We also invest in efforts to improve wages and conditions for day laborers; those who work in the garment, restaurant, and car wash industries; and domestic workers. Strategies we support include labor organizing, impact litigation, and policy advocacy.
Civil Rights & Civic Engagement
As recent events around the country have demonstrated, the nation’s work in civil rights is far from finished. At the Rosenberg Foundation, we believe that strengthening civil rights advocacy in California is of paramount importance; indeed, it is at the heart of our overall aim to improve the lives of Californians in every way.
California is a minority-majority state, meaning that no single racial or ethnic group forms a majority. And yet California is home to between seven and ten million registered voters who rarely vote, the majority of whom are people of color. Increasing civic participation among underrepresented populations, particularly in communities of color and among low-income communities, is critical.
The Rosenberg Foundation is one of the founding members of the California Civic Participation Funders Collaborative, which was spearheaded by the Evelyn and Walter Haas, Jr. Fund. Other funders active in the roundtable include The California Endowment, The James Irvine Foundation, the Women’s Foundation of California, the McKay Foundation, and the Kapor Center for Social Impact. The funders came together in early 2010 with the shared goal of increasing civic participation among underrepresented populations, and now is working in four counties in California to increase civic participation in communities of color and among low-income populations.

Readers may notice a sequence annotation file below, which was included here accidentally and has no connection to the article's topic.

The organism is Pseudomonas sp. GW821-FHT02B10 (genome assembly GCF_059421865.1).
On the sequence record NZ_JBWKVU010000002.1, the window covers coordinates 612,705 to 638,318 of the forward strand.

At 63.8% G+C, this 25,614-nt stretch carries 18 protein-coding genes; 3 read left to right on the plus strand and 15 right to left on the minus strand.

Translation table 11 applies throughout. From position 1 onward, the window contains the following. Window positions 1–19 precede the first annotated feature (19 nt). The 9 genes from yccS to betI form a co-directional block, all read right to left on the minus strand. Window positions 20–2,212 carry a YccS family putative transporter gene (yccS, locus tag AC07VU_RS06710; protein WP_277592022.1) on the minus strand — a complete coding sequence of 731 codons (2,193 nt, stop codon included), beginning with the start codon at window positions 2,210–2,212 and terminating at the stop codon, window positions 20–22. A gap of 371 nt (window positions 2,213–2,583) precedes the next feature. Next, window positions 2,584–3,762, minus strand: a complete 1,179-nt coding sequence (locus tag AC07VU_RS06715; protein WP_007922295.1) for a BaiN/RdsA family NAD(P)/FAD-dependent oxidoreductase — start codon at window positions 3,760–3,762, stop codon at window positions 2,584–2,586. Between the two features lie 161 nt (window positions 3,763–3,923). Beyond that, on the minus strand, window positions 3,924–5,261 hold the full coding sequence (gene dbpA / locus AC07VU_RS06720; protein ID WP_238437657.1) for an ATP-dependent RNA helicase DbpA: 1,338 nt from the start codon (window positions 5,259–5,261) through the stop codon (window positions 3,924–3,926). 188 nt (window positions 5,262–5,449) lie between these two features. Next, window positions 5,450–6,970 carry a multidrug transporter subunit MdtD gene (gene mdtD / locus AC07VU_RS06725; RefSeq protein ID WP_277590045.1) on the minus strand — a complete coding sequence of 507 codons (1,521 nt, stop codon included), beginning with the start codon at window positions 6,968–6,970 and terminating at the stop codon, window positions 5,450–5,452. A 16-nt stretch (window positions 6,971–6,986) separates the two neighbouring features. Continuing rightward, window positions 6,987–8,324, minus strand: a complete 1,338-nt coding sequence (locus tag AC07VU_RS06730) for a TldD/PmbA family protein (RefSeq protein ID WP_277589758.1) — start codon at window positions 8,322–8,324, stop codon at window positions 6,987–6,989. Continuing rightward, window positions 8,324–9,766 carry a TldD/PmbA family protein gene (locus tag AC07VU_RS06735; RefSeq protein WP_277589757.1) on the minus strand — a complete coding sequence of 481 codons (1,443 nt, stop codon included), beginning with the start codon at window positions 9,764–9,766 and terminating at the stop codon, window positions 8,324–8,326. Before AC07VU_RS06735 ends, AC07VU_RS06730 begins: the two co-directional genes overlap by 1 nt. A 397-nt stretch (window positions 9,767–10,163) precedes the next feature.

The foundation also invests in longstanding California civil rights organizations, builds the individual and collective capacity of a new generation of young leaders at the helm of these venerable civil rights institutions, and seeds innovative efforts to make voting accessible.
You can learn more about this opportunity by visiting the funder's website.
- Applicants must meet the following criteria:
- Nonprofit organizations that are tax-exempt under Section 501(c)(3) of the Internal Revenue Service Code and not classified as a private foundation under Section 509(a) of the Code; or public agencies.
- For all program areas, be based in or managing significant activities in California.
- Work toward missions and project goals that are clearly aligned with the Foundation’s grantmaking priorities.
- The Rosenberg Foundation does not provide grants:
- To individuals or to for-profit entities
- For general fundraising benefits and events
- For endowment campaigns